ALBANY – State regulators have formally approved a new power transmission line designed to transport clean energy to downstate consumers.
The Public Service Commission on Thursday announced its approval of the 54-mile, 345-kilovolt transmission line running from Rensselaer County to Dutchess County, a project designed to relieve electricity bottlenecks.
The line, part of the New York Energy Solution Project owned by utility consortium New York Transco, is valued at an estimated $530 million.
The state agency on Thursday also granted approval for the municipal agreements necessary to construct a second 20-mile, 345-kilovolt electric transmission line in Niagara and Erie counties in western New York.
Regulators also approved the environmental management and construction plan for the 93-mile electric transmission line being built from Oneida to the town of New Scotland in Albany County.
The $854 million project, being financed by the New York Power Authority and a transmission line developer called LS Power, will replace an existing line by 2023, and will enable more power produced at upstate wind farms to make its way to Albany and downstate.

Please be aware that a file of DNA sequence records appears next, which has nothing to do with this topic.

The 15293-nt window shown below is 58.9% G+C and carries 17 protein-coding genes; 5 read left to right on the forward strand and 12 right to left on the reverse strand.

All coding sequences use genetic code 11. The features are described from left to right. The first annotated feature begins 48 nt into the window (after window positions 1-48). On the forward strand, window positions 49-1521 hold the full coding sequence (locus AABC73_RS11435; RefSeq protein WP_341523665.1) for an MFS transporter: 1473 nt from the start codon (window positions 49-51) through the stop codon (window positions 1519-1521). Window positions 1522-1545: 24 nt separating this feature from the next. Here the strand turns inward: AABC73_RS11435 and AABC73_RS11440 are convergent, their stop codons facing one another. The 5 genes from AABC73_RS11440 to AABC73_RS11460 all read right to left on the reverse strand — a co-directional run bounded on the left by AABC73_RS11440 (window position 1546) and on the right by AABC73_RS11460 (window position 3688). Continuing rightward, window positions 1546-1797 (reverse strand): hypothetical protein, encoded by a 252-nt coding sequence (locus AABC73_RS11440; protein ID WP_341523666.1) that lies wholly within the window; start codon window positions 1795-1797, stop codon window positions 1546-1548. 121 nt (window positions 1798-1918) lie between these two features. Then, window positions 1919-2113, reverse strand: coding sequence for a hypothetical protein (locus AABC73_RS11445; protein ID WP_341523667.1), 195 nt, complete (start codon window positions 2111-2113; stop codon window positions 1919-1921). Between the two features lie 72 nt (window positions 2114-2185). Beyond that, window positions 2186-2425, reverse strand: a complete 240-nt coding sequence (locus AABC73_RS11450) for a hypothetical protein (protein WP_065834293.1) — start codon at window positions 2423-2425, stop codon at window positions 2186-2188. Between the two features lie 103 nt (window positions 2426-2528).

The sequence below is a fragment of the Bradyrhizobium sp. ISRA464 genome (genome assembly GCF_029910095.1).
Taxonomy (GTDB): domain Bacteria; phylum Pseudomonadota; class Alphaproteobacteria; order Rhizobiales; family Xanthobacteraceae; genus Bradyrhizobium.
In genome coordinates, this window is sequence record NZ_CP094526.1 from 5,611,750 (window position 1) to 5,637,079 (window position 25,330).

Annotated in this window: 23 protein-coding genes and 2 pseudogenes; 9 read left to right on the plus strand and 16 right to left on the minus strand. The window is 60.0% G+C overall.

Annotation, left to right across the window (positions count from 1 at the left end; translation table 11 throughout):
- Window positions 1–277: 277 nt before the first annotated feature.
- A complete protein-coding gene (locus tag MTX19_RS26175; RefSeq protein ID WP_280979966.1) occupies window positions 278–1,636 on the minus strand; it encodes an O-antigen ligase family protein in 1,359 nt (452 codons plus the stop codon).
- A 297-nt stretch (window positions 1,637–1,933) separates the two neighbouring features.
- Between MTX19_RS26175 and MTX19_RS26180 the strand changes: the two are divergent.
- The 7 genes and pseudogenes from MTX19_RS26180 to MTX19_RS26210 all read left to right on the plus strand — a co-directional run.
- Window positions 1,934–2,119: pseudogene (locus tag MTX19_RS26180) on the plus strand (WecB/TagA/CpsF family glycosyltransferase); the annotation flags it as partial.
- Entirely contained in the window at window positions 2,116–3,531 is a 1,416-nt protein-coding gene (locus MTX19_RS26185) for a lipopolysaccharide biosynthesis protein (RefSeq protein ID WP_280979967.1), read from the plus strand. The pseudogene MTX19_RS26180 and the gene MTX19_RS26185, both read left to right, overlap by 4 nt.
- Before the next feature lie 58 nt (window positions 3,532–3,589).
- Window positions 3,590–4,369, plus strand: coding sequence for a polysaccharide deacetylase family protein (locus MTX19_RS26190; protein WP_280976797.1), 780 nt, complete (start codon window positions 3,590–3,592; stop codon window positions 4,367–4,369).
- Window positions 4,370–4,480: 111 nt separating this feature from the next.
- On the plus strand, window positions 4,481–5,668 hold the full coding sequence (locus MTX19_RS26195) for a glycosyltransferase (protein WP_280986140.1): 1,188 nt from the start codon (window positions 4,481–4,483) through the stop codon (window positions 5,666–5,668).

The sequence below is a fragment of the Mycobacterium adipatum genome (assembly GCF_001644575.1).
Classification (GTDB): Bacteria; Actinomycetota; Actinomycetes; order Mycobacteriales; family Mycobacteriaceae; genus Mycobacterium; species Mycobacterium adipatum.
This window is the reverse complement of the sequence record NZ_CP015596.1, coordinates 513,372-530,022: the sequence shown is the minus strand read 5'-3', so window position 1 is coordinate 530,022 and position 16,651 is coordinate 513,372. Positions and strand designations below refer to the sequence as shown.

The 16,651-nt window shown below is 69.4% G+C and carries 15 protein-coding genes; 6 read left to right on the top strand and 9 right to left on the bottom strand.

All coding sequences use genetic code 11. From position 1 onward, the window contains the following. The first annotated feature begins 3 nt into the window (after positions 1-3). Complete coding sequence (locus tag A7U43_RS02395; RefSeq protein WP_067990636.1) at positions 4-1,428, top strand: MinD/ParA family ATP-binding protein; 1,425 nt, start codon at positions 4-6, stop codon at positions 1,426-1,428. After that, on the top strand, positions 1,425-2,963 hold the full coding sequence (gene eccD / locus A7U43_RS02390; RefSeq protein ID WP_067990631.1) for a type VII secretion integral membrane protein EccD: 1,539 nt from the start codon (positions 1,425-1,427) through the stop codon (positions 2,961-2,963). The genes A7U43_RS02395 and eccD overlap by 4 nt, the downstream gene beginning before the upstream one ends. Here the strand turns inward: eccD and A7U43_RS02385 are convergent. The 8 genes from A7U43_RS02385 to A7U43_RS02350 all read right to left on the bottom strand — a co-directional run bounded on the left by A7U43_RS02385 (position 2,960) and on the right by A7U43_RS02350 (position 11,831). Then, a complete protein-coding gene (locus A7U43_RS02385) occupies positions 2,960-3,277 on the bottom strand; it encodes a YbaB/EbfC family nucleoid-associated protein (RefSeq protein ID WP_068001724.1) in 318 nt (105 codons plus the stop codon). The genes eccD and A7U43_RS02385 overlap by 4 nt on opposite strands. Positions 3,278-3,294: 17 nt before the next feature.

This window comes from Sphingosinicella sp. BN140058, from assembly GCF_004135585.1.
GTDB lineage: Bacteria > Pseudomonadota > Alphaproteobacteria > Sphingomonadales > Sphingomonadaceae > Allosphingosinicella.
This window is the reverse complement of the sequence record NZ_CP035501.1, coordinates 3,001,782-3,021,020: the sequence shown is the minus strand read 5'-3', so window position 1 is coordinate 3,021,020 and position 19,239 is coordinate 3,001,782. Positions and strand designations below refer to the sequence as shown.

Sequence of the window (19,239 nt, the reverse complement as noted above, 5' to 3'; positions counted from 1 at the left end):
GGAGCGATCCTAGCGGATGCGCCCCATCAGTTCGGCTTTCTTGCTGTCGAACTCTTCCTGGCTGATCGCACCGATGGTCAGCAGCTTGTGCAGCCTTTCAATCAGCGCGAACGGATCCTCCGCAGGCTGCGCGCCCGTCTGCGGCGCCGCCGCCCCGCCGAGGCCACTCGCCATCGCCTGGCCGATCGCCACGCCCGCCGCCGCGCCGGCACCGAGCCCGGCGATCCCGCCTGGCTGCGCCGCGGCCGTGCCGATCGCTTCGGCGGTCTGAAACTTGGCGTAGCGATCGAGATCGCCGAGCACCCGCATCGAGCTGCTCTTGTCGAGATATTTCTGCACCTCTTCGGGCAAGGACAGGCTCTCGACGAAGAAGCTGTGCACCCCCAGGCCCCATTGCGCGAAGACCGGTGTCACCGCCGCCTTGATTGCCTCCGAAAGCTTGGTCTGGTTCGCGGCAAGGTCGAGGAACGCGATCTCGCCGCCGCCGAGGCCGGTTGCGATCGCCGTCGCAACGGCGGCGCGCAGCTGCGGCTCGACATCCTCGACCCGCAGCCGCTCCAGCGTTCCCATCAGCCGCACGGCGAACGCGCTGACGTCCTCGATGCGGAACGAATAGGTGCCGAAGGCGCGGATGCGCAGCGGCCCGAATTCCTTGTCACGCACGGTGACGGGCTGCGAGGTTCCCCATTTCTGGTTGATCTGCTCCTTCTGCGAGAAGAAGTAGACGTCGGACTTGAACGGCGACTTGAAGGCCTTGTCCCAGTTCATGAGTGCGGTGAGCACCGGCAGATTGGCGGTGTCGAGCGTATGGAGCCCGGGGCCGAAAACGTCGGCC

Each of the efforts are designed as part of the state’s push to bolster renewable energy, lower carbon emissions and combat climate change.
The approvals mark the final set of major regulatory hurdles required to commence construction on 250 miles of a “green energy transmission superhighway” this year as outlined as priorities by Gov. Andrew Cuomo.
“New York is leading the nation in developing a green economy with key investments to enhance the reliability and resiliency of the State’s energy infrastructure,” Cuomo said in a released statement.
The line running from Rensselaer County to Dutchess County will upgrade and replace existing 80-year-old structures on existing electric transmission corridors or on adjacent utility-owned land with about 230 fewer, more modern structures, according to materials provided by the governor’s office.
The project will be operational by the end of 2023, and is part of broader state efforts to bring its electricity sector to zero emissions by 2040, including 70 percent renewable energy generation by 2030.
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